beauty SIMPLE Kind to Eyes Eye Make-up Remover, £3.80, at BATISTE Dry Shampoo On The Go Original, £1.50, at ELEMIS Balancing Lavender Toner, from Luxury Travel: Essentials For Her gift set, £62 ( PERCY & REED Smoothed, Sealed & Sensational Volumising No Oil Oil, £5, at BAIJA PARIS Moana Cream, from Coffret Moana Body Treatment gift set, £29.90, at

by katie service


Set by Gemma Therese Pearce

Holiday heroes that will get through security and all the way to the beach


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Josh Wood, Atelier, W11 What is it about summer that gets everyone talking about pastel hair again? Pinterest has seen a 97 per cent rise in pastel hair posts since March. But it’s a new raft of saturated acid shades, the urban pastels, that have got Josh Wood excited. ‘My favourite tint of the moment is Redken’s City Beats Yellow Cab, which we used at the Versace show (with Gigi Hadid, left),’ says Wood, who recommends intermixing colour with your natural hair, rather than tinting the whole head. ‘The great thing is these can be achieved on different base colours, not just bleached blondes,’ he adds.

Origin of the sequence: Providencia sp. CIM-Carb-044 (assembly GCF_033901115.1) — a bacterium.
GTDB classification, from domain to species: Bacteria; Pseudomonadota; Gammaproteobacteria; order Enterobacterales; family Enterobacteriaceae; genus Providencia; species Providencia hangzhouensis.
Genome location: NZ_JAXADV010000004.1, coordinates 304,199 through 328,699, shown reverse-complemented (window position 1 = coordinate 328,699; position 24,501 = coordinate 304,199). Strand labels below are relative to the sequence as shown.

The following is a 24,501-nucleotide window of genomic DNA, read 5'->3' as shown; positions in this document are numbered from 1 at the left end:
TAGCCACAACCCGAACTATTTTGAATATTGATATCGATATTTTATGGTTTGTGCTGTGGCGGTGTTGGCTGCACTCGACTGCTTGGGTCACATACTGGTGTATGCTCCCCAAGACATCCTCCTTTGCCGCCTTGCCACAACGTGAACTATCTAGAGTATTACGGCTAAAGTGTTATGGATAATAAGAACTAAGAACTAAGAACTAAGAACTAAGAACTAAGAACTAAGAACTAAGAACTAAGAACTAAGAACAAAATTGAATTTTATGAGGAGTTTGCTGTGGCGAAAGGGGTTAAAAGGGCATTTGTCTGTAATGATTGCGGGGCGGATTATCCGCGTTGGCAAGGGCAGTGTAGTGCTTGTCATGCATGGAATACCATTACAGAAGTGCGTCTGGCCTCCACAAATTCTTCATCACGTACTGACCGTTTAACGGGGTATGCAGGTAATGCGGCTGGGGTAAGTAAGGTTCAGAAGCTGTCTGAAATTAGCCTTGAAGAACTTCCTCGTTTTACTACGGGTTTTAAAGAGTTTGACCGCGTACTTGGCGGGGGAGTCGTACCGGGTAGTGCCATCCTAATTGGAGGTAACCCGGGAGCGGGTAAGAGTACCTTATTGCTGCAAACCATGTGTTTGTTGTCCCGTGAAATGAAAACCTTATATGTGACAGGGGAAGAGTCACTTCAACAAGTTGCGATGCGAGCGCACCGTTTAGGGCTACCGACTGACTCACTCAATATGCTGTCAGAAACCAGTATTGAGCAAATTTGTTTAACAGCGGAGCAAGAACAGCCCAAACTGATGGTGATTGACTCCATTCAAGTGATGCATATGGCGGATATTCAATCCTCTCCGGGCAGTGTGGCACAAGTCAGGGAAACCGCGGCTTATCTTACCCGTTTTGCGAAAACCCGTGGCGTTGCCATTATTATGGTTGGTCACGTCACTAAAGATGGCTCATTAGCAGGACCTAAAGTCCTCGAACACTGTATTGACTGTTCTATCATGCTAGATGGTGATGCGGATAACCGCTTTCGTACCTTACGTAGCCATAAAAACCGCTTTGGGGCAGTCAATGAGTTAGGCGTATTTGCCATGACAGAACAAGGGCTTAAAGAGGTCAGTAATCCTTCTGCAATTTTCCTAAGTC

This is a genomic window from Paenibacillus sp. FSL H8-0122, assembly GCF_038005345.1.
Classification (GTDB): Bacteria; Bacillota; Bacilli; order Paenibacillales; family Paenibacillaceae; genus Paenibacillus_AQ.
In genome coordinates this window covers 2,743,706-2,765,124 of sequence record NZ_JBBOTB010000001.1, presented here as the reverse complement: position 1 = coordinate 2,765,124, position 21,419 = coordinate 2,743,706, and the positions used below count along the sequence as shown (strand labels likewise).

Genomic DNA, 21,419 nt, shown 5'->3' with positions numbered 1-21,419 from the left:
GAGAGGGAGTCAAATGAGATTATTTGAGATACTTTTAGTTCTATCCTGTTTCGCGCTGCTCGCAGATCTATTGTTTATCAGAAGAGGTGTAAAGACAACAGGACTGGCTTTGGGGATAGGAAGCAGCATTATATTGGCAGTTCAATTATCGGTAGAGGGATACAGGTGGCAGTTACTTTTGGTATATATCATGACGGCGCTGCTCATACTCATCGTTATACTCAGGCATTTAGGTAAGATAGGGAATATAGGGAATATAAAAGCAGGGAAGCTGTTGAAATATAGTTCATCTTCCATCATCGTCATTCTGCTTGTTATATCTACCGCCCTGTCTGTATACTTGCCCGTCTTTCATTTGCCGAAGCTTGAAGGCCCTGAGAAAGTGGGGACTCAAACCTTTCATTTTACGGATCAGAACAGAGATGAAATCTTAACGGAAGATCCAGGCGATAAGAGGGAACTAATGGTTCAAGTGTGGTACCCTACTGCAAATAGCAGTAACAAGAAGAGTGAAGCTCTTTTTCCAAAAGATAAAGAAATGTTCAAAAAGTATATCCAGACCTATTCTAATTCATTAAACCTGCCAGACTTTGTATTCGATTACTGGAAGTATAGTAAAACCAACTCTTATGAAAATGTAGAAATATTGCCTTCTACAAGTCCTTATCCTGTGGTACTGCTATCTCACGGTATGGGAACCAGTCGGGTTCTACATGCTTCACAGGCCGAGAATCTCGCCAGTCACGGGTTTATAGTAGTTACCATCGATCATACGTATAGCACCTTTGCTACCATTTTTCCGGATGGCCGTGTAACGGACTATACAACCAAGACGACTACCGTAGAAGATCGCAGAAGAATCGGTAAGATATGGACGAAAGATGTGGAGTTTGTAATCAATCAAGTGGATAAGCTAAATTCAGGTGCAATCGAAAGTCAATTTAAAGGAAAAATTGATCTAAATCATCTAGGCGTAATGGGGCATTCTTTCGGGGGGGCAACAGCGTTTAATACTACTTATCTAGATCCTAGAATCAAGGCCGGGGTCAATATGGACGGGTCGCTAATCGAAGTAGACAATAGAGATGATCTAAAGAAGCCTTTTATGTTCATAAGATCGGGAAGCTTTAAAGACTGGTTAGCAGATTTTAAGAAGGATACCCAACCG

From urban pastels to a platinum that suits all skin tones, beauty editor Katie Service speaks to London’s top colourists about their summer palette predictions


Jack Howard, Paul Edmonds, SW3 ‘Platinude’ is a shade that suits all skin tones, and has the fun of bleach blonde but with a softer champagne root. ‘It’s also a nice transition out of platinum if you’ve sported the bottleblonde look for some time,’ says Howard. Spy it atop Hollywood royalty such as Jennifer Lawrence (top) and model Adwoa Aboah (left).


Josh Shinner; Getty; Natasha Pszenicki


James Pecis, L’Oréal Professionnel backstage hair stylist While James Pecis isn’t technically a colourist, his luminescent creation at the Issey Miyake catwalk show (above), inspired by the northern lights, has sparked summer’s most creative colour trend. Pecis fashioned a loop of gradiating colour by fixing a band of light-reflective blue/ green material to the hair. For DIY attempts, plait a halo braid over the front section of the hairline and colour with Bumble and Bumble BB Colour Sticks (right, £23 each, bumbleandbumble., in shades from blue to lilac and pale pink.